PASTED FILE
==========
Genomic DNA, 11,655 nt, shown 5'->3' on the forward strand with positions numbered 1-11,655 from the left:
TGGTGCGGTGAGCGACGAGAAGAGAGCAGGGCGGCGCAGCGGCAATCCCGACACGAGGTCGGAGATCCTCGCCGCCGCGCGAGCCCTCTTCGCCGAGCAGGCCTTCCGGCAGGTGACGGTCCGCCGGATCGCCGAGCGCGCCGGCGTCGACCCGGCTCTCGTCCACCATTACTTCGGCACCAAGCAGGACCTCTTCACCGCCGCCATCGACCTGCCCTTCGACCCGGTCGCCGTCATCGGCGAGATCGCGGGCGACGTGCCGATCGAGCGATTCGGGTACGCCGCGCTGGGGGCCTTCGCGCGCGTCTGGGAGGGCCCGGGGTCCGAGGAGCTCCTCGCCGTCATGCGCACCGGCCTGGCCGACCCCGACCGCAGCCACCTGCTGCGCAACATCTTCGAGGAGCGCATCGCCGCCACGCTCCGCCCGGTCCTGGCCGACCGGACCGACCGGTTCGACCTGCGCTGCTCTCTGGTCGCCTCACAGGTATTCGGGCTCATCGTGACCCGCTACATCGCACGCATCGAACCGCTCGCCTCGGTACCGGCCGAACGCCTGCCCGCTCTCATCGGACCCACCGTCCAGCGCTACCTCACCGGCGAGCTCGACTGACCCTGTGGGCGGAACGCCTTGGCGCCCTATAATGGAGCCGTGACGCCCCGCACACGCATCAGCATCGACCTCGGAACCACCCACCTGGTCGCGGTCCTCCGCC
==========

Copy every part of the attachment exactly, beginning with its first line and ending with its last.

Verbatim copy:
Genomic DNA, 11,655 nt, shown 5'->3' on the forward strand with positions numbered 1-11,655 from the left:
TGGTGCGGTGAGCGACGAGAAGAGAGCAGGGCGGCGCAGCGGCAATCCCGACACGAGGTCGGAGATCCTCGCCGCCGCGCGAGCCCTCTTCGCCGAGCAGGCCTTCCGGCAGGTGACGGTCCGCCGGATCGCCGAGCGCGCCGGCGTCGACCCGGCTCTCGTCCACCATTACTTCGGCACCAAGCAGGACCTCTTCACCGCCGCCATCGACCTGCCCTTCGACCCGGTCGCCGTCATCGGCGAGATCGCGGGCGACGTGCCGATCGAGCGATTCGGGTACGCCGCGCTGGGGGCCTTCGCGCGCGTCTGGGAGGGCCCGGGGTCCGAGGAGCTCCTCGCCGTCATGCGCACCGGCCTGGCCGACCCCGACCGCAGCCACCTGCTGCGCAACATCTTCGAGGAGCGCATCGCCGCCACGCTCCGCCCGGTCCTGGCCGACCGGACCGACCGGTTCGACCTGCGCTGCTCTCTGGTCGCCTCACAGGTATTCGGGCTCATCGTGACCCGCTACATCGCACGCATCGAACCGCTCGCCTCGGTACCGGCCGAACGCCTGCCCGCTCTCATCGGACCCACCGTCCAGCGCTACCTCACCGGCGAGCTCGACTGACCCTGTGGGCGGAACGCCTTGGCGCCCTATAATGGAGCCGTGACGCCCCGCACACGCATCAGCATCGACCTCGGAACCACCCACCTGGTCGCGGTCCTCCGCC